The government’s anti-democratic methods were evident at the April 28 protest. The police banned the rally from the planned venue at Kuala Lumpur’s Dataran Merdeka (Independence Square), obtaining the court order the day before the demonstration leaving organisers no time to change it.

The police then provocatively barricaded the Square. The march was peaceful and stopped at the barricades. At 2.30 p.m. Anwar and Ambiga declared the rally over and asked protestors to leave. Most stayed around and at 3 p.m. a small group broke through the barricade. Police then launched a baton, tear gas and water cannon attack on the protest which continued until 7 p.m. Over 500 people were arrested but were later released.

The new charges against Anwar in the lead up to elections reflect deep divisions in the country’s ruling elite. In 1998, in the midst of the Asian financial crisis, Prime Minister Mahathir Mohamad dismissed Anwar as deputy prime minister and finance minister over his support for the IMF’s demands to open up the Malaysian economy to greater foreign investment. Such a policy would have undermined sections of Malay business connected to UMNO that depend on government protection.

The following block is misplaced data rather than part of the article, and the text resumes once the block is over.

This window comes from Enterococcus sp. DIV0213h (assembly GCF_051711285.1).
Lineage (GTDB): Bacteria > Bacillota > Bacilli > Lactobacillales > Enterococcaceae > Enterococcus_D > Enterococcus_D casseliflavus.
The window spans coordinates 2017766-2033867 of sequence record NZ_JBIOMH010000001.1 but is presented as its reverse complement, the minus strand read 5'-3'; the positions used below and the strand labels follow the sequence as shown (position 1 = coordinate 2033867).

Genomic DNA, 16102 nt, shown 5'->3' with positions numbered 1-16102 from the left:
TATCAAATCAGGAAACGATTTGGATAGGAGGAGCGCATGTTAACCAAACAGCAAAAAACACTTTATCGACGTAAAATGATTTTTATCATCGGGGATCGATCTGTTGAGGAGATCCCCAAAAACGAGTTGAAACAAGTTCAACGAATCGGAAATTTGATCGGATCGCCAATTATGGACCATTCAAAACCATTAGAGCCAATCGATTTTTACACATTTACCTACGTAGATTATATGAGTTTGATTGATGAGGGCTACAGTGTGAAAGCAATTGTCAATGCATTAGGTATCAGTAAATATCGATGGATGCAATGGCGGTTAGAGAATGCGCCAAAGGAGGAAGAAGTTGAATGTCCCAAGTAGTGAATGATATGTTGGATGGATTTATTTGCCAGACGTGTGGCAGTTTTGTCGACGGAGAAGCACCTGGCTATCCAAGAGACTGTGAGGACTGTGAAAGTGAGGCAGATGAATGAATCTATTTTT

Mahathir expelled Anwar and his supporters from UMNO. When Anwar organised anti-corruption rallies around the country, he was arrested and eventually charged and convicted on trumped up allegations of corruption and sodomy. Anwar was finally released in 2004 after the Federal Court overturned the sodomy conviction due to the unreliability of the evidence. His conviction on the corruption charge meant he was unable to stand in the March 2008 election. He won a by-election later that year but was again charged with sodomy—charges that were dismissed in January.

Mahathir’s successors, Abdullah Badawi and now Najib, adopted some of the pro-market policies advocated by Anwar, including relaxing laws giving preference to Malay-owned businesses and removing other restrictions on the operation of foreign capital. UMNO, however, is determined to cling to power by any means.

The government has made limited concessions to working people by delaying an end to food and fuel subsidies and giving small handouts to low-income families. Najib is gearing up for early elections amid signs that the country’s export-driven economy will be hard hit by the global economic turmoil, especially in Europe.

The size of last month’s rally clearly points to widespread hostility to the government over falling living standards and its abuses of democratic rights. The subsequent charges against Anwar have underlined the deep divisions in the ruling elite. The court’s acquittal of Anwar in January was a blow to the government. Now the principal state prosecutor in that case, Yusof Zainal Abiden, has joined Anwar’s defence team to fight the new charges.

All of these signs point to a break-up of the UMNO machine that has dominated Malaysian politics for more than half a century.